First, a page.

More alarming, the number of Aboriginal youths reported ‘at risk of serious harm’ continues to increase while the number of kids and families receiving professional and financial support decreases.
Appeal for help letter
On 2 March 2020, over twenty Indigenous and non-Indigenous child advocacy organisations wrote a letter to the NSW Premier, Gladys Berejiklian, and the NSW Leader of the Opposition, Jodi McKay, pleading for urgent systemic reforms after the publication of the aforementioned Family Is Culture independent review.
The co-signed letter stated: “This is now over to you to demonstrate real action, real change for the thousands of Aboriginal children and young people impacted by the NSW child protection system. We cannot continue to stand by and witness the NSW Government continue to destroy the lives of Aboriginal children, families and communities.
“We are calling on you to ensure that implementation of all 125 recommendations in the Family Is Culture report commences from 1 July 2020, and as such, call on your government to demonstrate this by allocating resourcing in the 2020/2021 NSW Budget.”
Tim Ireland, CEO of AbSec, added “Aboriginal communities are frustrated by seeing report after report gather dust on Department shelves while the outcomes for our kids only get worse. The time for change is now, and that change must come from Aboriginal people.”
Gareth Ward’s department issued a statement in response to the joint letter, stating: “The recommendations of the Family Is Culture report will be considered carefully and in their entirety. The Department of Communities and Justice is preparing preliminary advice in relation to the recommendations, which is expected to be delivered in the first half of 2020,” expected by 30 June 2020.
Yet despite the urgent need for action, the NSW Govt is slashing the budget of AbSec by a reported 50 per cent.
Penny Sharpe, Gareth Ward’s opponent as the Shadow Minister for Family and Community Services, said: “More support for Aboriginal organisations which look after children and young people in out of home care is needed, not less. The NSW Government must immediately guarantee that funding for AbSec will continue.
“These cuts will mean that years of work by dedicated staff across NSW will be lost. Staff in regional NSW will lose their jobs and the work keeping families together and supporting children and young people in the care system will be gone.”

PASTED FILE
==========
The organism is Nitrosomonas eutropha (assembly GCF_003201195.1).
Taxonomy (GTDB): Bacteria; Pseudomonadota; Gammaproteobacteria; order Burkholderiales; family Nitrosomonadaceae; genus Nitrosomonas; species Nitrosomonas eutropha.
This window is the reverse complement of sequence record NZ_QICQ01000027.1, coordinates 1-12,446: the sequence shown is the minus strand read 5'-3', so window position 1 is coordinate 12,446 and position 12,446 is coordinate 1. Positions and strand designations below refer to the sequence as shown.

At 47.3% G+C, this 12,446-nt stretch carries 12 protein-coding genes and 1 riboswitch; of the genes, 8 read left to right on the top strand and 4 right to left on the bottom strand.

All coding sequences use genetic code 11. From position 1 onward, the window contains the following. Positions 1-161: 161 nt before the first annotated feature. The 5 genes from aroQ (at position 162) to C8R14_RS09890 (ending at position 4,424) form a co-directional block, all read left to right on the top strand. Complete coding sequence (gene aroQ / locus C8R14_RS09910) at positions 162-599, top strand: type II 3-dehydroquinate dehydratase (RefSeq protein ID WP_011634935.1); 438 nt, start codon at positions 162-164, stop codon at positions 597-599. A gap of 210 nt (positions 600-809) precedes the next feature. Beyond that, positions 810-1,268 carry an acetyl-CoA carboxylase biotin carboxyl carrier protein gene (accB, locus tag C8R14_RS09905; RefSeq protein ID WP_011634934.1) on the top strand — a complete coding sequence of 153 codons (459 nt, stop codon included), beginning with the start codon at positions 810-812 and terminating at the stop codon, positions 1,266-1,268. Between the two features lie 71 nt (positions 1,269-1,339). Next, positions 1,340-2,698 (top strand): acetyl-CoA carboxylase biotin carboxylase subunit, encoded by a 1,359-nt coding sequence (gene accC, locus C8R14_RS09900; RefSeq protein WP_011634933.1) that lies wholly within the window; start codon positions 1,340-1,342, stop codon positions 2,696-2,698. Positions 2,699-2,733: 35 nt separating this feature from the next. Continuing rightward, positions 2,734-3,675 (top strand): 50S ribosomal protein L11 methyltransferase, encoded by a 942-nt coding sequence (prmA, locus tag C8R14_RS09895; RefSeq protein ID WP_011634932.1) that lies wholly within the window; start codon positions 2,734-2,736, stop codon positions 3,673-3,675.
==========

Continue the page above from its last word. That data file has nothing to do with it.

In response to the criticism, Gareth Ward’s department would not specify how the funding cuts to AbSec were decided upon and in what way they would impact AbSec’s specific care and client liaison programs, but instead released a statement: “The NSW Government will continue to work closely with AbSec to support Aboriginal children, families and communities across the state and will assess any emerging needs for the sector in coming months.
“A strong focus on seeing more children, improved practice and evidence-based family preservation programs has resulted in a 35 per cent reduction in the number of Aboriginal children and young people entering OOHC since 2015-16.
“The recommendations of the Family Is Culture report are being considered carefully. The NSW Government will respond to the report in the coming months.”
Naked nocturnal ambling
Gareth Ward, in Premier Gladys Berejiklian’s ministry since April 2019, is the MP whom City Hub readers will recall was twice found wandering on 11 March 2020 in a disoriented state around his Potts Point block of flats in the early hours of the morning. The first time, when he was discovered by police to be completely naked, he was allegedly trying to open a door that was not his own front door. The second time he was intercepted he was wearing a pair of underpants.
The same MP gained infamy in Aug 2017 when he claimed to have been the target of an attempted mugging while staying at the Intercontinental Hotel in New York, after ordering a $100 massage from an online website. At 10.30pm, two African-American men arrived and at some stage allegedly began filming him with a mobile phone in what Ward claimed was an extortion attempt. When the trio, one of whom claimed he was ‘underage’, relocated to the hotel foyer to withdraw money from a cash machine, Ward summoned the hotel desk staff for assistance and the two other men departed.
In Sept 2018, Ann Sudmalis, the popular former Liberal MP for Gilmore electorate, south of Kiama (Ward’s electorate), resigned and blamed Ward for her departure, claiming: “Bullying, betrayal and back-stabbing have been the hallmarks of one of my state Liberal colleagues, Gareth Ward, over the past six-and-a-half years…”
How City Hub reported Gareth Ward’s strange sleep-walking episodes: https://cityhubsydney.com.au/2020/03/naked-mp-sleepwalking/